I am sorry to report that there is yet another craze that needs to be brought to the Rim country, and remember, you saw it here first.
I refer to reality-TV, that genre of which "Survivor" is the ultimate example. "Survivor," for those of you who spent the summer on a deserted island, is the show where 16 contestants spent 39 days this summer on a deserted island competing for a million dollars.
In the process, they ate rats and bugs and generally behaved like rats and bugs. In the end, 50-some million viewers tuned in to watch as (surprise, surprise) the biggest rat took home the cheese.
Anyway, the whole thing was so lucrative for CBS attracting more viewers than the five other networks combined that everybody now wants a piece of the reality-TV action. NBC, for example, has concocted a show called "Chains of Love" featuring four men chained to a single woman.
And on "Big Diet," a European effort, 10 overweight Germans will compete against each other to see who can lose the most weight while locked inside a deluxe fitness center ... along with a "golden cage" full of temptations.
And of course, it just wouldn't be America without a "Survivor" sequel. The first episode of "Survivor 2," relocated to the Australian outback, will debut right after the Super Bowl Jan. 28.
What I'm suggesting is that the Rim country get in on the action by offering our own reality-TV shows. Wouldn't you tune in to our local public access channel to watch the following:
Ruby Finney and the Town Council
No, this is not the name of a local rock band. It's a reality-TV show where 16 contestants are locked in the Town Hall council chambers and forced to watch endless reruns of council meetings. That's right, it's the "Ray and Dick Show," co-starring that eternal defender of the people's rights, Ruby Finney; the man who never met an old-fashioned idea he didn't like, Hoby Herron; and Ken "you people exasperate the heck out of me" Murphy.
The winner, the last person to run out of the chambers screaming, "I can't take it anymore," gets a new do at Barbara Brewer's beauty shop. "Say goodnight, Dick."
Each contestant is assigned one of the "rooms" at Shoofly Indian Ruins. For 39 days, these guests will live the good life at the well-ventilated Shoofly Hilton. We're betting that in the process, they will find out why the place is called Shoofly, and perhaps even why the people who lived there bailed out and took the walls with them.
The winner, the last person to run out of the ruins screaming, "I can't take it anymore," gets one of those nifty Mazatzal Casino flyswatters.
Main Street Mania
Two tribes, one comprised of pro-growthers and one of no-growthers, take positions on either side of the gaping nothingness that is Main Street. Armed only with Legos, the tribes race to build their vision of a revitalized Main Street. Features weekly guest appearances by Ruby Finney, who will demand of each tribe, "But how will the fire trucks get through?"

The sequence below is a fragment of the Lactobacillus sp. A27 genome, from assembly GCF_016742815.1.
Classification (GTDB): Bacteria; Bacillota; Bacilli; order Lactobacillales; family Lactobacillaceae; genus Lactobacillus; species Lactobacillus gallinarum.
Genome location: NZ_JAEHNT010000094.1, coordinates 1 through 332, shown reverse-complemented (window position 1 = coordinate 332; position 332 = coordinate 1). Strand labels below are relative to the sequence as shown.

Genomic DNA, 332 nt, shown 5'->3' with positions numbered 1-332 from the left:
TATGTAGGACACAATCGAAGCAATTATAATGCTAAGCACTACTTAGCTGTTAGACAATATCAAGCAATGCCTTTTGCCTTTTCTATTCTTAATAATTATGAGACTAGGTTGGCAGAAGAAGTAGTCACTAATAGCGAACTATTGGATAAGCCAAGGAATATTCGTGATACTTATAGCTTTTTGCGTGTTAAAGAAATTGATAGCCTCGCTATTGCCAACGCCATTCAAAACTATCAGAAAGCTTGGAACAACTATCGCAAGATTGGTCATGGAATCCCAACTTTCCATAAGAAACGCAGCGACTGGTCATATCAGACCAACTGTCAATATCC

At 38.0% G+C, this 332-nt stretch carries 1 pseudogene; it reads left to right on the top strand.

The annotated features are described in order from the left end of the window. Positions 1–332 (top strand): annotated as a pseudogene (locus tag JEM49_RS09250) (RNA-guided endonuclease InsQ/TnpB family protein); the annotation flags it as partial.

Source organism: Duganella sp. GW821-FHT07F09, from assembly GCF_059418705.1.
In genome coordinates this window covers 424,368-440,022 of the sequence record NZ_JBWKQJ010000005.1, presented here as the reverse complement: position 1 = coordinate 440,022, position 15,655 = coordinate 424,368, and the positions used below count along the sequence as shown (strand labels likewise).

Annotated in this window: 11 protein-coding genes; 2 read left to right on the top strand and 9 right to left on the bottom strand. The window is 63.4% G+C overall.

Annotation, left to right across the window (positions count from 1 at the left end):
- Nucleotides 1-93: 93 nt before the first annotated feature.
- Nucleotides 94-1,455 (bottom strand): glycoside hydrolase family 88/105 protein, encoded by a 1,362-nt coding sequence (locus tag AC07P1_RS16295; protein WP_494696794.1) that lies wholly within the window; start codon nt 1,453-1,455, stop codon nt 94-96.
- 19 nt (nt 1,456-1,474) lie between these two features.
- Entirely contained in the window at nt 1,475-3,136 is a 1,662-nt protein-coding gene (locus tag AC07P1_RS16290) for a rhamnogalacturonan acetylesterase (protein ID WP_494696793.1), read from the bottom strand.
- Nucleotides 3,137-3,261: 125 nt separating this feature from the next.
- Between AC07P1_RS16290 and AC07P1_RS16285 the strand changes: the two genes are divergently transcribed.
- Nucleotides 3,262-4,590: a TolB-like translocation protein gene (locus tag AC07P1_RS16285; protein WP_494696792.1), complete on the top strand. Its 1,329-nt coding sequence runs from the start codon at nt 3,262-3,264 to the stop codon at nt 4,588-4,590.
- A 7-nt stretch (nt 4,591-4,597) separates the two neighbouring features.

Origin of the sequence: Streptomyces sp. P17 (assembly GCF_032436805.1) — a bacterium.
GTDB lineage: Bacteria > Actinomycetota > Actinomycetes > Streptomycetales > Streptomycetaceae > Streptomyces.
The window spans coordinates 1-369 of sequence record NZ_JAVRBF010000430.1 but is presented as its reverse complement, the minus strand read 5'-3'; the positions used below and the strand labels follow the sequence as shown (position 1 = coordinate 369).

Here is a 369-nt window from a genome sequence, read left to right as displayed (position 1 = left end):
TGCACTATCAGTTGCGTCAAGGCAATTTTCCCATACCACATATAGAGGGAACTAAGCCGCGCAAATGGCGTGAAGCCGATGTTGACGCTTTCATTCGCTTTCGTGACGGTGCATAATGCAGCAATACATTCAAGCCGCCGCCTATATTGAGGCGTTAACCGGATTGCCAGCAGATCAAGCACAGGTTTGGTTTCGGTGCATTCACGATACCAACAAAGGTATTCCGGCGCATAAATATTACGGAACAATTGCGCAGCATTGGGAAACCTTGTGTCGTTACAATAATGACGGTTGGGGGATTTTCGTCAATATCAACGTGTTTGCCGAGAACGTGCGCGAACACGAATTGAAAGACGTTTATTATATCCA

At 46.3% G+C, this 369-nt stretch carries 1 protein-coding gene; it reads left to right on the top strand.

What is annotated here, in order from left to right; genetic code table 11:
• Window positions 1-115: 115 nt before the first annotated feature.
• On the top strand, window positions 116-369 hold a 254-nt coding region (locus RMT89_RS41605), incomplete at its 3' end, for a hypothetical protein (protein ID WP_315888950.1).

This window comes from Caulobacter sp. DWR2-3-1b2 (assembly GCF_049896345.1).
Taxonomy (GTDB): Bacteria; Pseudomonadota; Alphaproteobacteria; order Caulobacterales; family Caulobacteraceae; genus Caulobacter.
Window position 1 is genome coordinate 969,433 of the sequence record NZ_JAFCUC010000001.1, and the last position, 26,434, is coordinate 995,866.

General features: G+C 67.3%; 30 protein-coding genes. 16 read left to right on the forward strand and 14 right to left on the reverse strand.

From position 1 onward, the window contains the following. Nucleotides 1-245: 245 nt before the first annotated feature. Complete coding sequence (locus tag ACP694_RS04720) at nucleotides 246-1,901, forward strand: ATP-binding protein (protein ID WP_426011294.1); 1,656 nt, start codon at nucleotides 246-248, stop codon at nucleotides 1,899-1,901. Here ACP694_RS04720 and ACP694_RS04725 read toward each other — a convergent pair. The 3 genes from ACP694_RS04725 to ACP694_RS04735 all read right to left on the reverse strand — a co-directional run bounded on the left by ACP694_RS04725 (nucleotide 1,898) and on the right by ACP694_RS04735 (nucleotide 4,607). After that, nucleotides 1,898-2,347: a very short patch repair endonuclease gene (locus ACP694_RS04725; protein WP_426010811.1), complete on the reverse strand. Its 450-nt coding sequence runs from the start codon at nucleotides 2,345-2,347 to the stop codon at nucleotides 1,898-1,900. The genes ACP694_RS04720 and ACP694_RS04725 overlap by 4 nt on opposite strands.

The winner, the last person to run down Main Street screaming, "I can't take it anymore," gets a souvenir Main Street water globe full of, you guessed it, nothing. (Water is a precious commodity in the Rim country, so if you want water with your globe you have to ask.)
World's Oldest Rodeo Brawl
To keep our Western heritage and traditions alive, the Pro Rodeo Committee Tribe and the Rim Country Chamber Tribe compete in a series of rodeo-related events. Only at this rodeo the part of the cows is played by the opposite tribe. Will "Buffalo" Tom Kaleta last 8 seconds on a bucking "Wild" Bill Armstrong? Can Al "Happy Trails" Ayers get a rope on a sure-footed Pat Johnson?
The winner, the last person to run out of the Payson Event Center screaming, "I can't take it anymore," wins a whole case of Mazatzal Casino flyswatters.
Zane Grey Water Conservation Camp
Do we have a water problem or don't we? We don't pretend you'll find the answers here at camp, but we do promise you a royal donnybrook involving a tribe of tree huggers that believes we do and a tribe (reputed to be primarily real estate people) that believes there are unlimited reserves just waiting to be tapped. Highlights include a water witching competition (known as "dowsing," according to my esteemed and learned colleague Mike Burkett) and a very special event called
"Half Full or Half Empty?"
The winner, the last person to run out of camp screaming, "I can't take it anymore," receives a lifetime supply of water out of the vending machine at Safeway (where the left hand dispenser is probably still out of order).
Damn Those Californians
The infiltrators you love to hate finally get a chance for revenge as a tribe of Golden Staters squares off against a tribe of native Rimaroos in a 39-day food fight within the friendly confines of the historic one-room Strawberry Schoolhouse. Yes, TV viewers, it's biscuits and gravy versus tofu and wheat grass juice, chicken-fried steak versus organic Cornish game hens, Keystone beer versus Napa Valley merlot (always pronounced "MerLOT," with heavy emphasis on the "T") in a deadly free-for-all. Will the folks with their perfectly capped pearly whites prevail, or will the ruthless, toothless gang find a way to return the Rim country to its pristine, pre-California state.
The winner, the last person to stagger out of the schoolhouse screaming, "Pfffflllltttt! (because his or her face is totally encrusted with food), gets an all-expense-paid one-way trip to the City of Angels where he or she will surely end up screaming...
"I can't take it anymore."